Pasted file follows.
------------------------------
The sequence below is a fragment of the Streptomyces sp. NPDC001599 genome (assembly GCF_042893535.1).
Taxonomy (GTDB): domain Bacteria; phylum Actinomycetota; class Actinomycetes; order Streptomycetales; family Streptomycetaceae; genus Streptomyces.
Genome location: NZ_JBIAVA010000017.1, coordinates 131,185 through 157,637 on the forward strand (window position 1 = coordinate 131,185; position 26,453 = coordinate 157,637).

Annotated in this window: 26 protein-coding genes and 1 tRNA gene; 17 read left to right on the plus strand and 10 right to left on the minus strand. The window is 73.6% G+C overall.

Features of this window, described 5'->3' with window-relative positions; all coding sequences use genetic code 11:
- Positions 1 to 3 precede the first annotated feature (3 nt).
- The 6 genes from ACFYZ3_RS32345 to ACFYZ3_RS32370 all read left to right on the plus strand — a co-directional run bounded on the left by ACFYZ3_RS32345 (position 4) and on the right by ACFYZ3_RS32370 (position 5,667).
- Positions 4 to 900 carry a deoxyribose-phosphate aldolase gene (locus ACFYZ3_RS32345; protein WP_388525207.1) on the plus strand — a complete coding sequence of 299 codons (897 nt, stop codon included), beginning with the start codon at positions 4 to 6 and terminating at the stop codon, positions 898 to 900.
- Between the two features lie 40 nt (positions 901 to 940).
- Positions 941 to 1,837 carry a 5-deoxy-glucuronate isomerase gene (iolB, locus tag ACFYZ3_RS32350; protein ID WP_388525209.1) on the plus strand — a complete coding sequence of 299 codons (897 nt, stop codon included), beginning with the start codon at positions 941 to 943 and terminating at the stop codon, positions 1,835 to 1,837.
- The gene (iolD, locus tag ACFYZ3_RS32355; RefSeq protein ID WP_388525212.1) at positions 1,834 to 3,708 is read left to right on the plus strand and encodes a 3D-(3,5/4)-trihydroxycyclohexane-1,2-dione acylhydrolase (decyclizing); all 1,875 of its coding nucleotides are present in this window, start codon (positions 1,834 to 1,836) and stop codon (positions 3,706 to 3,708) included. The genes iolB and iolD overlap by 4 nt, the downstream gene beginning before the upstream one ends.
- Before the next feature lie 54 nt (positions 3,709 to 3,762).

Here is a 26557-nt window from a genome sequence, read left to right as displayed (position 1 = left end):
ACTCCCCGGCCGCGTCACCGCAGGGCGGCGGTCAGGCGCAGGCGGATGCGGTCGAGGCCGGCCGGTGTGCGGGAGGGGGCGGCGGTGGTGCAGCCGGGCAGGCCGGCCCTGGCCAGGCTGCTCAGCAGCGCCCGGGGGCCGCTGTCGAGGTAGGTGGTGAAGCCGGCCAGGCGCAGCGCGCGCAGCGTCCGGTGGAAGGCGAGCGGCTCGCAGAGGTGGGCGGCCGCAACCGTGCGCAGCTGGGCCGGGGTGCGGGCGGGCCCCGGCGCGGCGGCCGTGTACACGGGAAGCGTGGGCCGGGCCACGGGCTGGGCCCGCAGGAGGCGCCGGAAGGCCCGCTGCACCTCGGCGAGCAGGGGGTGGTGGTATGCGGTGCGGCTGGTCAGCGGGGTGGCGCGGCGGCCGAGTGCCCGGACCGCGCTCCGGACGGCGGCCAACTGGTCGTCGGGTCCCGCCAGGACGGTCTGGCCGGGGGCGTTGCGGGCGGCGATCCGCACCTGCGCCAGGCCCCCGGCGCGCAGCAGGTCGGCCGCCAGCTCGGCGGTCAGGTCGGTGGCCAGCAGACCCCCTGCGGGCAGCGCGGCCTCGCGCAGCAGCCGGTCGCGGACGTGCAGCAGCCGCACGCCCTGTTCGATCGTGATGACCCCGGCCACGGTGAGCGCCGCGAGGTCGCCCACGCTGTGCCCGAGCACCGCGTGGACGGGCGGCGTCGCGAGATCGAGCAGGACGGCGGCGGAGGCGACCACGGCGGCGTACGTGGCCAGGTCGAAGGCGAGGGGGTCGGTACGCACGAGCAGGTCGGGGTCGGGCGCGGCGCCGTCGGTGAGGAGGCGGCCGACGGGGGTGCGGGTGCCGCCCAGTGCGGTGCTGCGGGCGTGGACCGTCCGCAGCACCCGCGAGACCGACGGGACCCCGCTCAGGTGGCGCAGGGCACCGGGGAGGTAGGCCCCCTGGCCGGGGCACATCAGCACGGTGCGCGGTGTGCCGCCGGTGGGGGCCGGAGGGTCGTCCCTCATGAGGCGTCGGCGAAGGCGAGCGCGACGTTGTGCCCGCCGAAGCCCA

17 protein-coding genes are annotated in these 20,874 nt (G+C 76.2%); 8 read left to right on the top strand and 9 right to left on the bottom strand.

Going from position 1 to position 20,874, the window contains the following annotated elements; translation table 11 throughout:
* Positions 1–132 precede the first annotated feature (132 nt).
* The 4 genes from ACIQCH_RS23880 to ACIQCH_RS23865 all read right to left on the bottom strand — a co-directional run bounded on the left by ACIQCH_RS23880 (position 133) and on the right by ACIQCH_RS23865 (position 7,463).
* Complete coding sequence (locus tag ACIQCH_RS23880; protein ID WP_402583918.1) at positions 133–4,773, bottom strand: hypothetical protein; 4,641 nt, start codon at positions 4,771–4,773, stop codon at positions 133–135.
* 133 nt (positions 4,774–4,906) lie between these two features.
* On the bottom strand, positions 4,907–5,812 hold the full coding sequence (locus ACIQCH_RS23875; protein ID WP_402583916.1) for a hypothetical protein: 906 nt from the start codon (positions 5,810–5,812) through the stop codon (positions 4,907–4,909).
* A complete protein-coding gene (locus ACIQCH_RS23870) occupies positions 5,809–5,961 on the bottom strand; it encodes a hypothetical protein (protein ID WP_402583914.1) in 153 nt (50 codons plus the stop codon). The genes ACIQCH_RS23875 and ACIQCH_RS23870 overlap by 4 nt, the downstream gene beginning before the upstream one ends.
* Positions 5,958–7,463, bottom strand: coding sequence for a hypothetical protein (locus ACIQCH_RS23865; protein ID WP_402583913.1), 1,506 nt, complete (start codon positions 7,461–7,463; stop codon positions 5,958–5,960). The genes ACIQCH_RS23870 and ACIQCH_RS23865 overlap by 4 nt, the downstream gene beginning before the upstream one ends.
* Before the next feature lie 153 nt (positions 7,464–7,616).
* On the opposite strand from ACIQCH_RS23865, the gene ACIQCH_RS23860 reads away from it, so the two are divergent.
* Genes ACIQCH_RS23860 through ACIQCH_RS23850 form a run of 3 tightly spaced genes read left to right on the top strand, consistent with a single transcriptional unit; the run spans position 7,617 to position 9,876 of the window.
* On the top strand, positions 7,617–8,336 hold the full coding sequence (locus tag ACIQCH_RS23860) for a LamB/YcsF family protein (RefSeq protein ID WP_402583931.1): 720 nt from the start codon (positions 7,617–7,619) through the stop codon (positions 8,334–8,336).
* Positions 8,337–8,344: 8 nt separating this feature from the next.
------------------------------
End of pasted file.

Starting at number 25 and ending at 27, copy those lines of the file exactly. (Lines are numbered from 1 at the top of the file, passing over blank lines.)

* On the opposite strand from ACIQCH_RS23865, the gene ACIQCH_RS23860 reads away from it, so the two are divergent.
* Genes ACIQCH_RS23860 through ACIQCH_RS23850 form a run of 3 tightly spaced genes read left to right on the top strand, consistent with a single transcriptional unit; the run spans position 7,617 to position 9,876 of the window.
* On the top strand, positions 7,617–8,336 hold the full coding sequence (locus tag ACIQCH_RS23860) for a LamB/YcsF family protein (RefSeq protein ID WP_402583931.1): 720 nt from the start codon (positions 7,617–7,619) through the stop codon (positions 8,334–8,336).